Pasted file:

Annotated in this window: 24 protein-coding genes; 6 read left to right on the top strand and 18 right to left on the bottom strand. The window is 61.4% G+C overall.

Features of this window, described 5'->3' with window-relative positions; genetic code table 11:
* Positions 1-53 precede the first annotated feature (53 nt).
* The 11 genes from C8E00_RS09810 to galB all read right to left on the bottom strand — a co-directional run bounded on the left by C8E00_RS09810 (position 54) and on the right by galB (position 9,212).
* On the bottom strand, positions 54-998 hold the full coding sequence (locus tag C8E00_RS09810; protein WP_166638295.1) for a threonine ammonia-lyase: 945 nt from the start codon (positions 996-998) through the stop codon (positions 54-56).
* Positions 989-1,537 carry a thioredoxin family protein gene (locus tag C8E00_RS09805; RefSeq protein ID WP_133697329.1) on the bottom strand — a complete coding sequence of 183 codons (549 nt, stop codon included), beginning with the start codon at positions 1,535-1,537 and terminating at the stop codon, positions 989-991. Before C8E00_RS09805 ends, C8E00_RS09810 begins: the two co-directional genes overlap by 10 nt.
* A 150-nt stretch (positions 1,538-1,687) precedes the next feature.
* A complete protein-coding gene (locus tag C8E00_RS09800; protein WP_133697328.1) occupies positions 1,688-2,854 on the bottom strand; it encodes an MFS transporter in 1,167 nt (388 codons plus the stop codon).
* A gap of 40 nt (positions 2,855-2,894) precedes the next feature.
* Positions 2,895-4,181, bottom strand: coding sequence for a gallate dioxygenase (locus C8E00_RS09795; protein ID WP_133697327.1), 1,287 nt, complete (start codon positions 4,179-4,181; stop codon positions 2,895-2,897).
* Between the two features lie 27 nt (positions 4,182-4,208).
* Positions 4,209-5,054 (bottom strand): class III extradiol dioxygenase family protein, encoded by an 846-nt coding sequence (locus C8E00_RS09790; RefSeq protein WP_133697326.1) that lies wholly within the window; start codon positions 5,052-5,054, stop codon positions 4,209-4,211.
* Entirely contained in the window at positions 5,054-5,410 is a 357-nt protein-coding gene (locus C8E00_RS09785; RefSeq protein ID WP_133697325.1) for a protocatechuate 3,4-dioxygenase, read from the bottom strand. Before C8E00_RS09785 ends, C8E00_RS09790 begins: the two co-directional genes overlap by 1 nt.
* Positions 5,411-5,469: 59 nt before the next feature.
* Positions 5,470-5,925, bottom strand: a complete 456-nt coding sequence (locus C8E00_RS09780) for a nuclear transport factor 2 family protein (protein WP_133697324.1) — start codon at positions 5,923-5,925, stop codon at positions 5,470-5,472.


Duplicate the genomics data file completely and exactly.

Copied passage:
Annotated in this window: 24 protein-coding genes; 6 read left to right on the top strand and 18 right to left on the bottom strand. The window is 61.4% G+C overall.

Features of this window, described 5'->3' with window-relative positions; genetic code table 11:
* Positions 1-53 precede the first annotated feature (53 nt).
* The 11 genes from C8E00_RS09810 to galB all read right to left on the bottom strand — a co-directional run bounded on the left by C8E00_RS09810 (position 54) and on the right by galB (position 9,212).
* On the bottom strand, positions 54-998 hold the full coding sequence (locus tag C8E00_RS09810; protein WP_166638295.1) for a threonine ammonia-lyase: 945 nt from the start codon (positions 996-998) through the stop codon (positions 54-56).
* Positions 989-1,537 carry a thioredoxin family protein gene (locus tag C8E00_RS09805; RefSeq protein ID WP_133697329.1) on the bottom strand — a complete coding sequence of 183 codons (549 nt, stop codon included), beginning with the start codon at positions 1,535-1,537 and terminating at the stop codon, positions 989-991. Before C8E00_RS09805 ends, C8E00_RS09810 begins: the two co-directional genes overlap by 10 nt.
* A 150-nt stretch (positions 1,538-1,687) precedes the next feature.
* A complete protein-coding gene (locus tag C8E00_RS09800; protein WP_133697328.1) occupies positions 1,688-2,854 on the bottom strand; it encodes an MFS transporter in 1,167 nt (388 codons plus the stop codon).
* A gap of 40 nt (positions 2,855-2,894) precedes the next feature.
* Positions 2,895-4,181, bottom strand: coding sequence for a gallate dioxygenase (locus C8E00_RS09795; protein ID WP_133697327.1), 1,287 nt, complete (start codon positions 4,179-4,181; stop codon positions 2,895-2,897).
* Between the two features lie 27 nt (positions 4,182-4,208).
* Positions 4,209-5,054 (bottom strand): class III extradiol dioxygenase family protein, encoded by an 846-nt coding sequence (locus C8E00_RS09790; RefSeq protein WP_133697326.1) that lies wholly within the window; start codon positions 5,052-5,054, stop codon positions 4,209-4,211.
* Entirely contained in the window at positions 5,054-5,410 is a 357-nt protein-coding gene (locus C8E00_RS09785; RefSeq protein ID WP_133697325.1) for a protocatechuate 3,4-dioxygenase, read from the bottom strand. Before C8E00_RS09785 ends, C8E00_RS09790 begins: the two co-directional genes overlap by 1 nt.
* Positions 5,411-5,469: 59 nt before the next feature.
* Positions 5,470-5,925, bottom strand: a complete 456-nt coding sequence (locus C8E00_RS09780) for a nuclear transport factor 2 family protein (protein WP_133697324.1) — start codon at positions 5,923-5,925, stop codon at positions 5,470-5,472.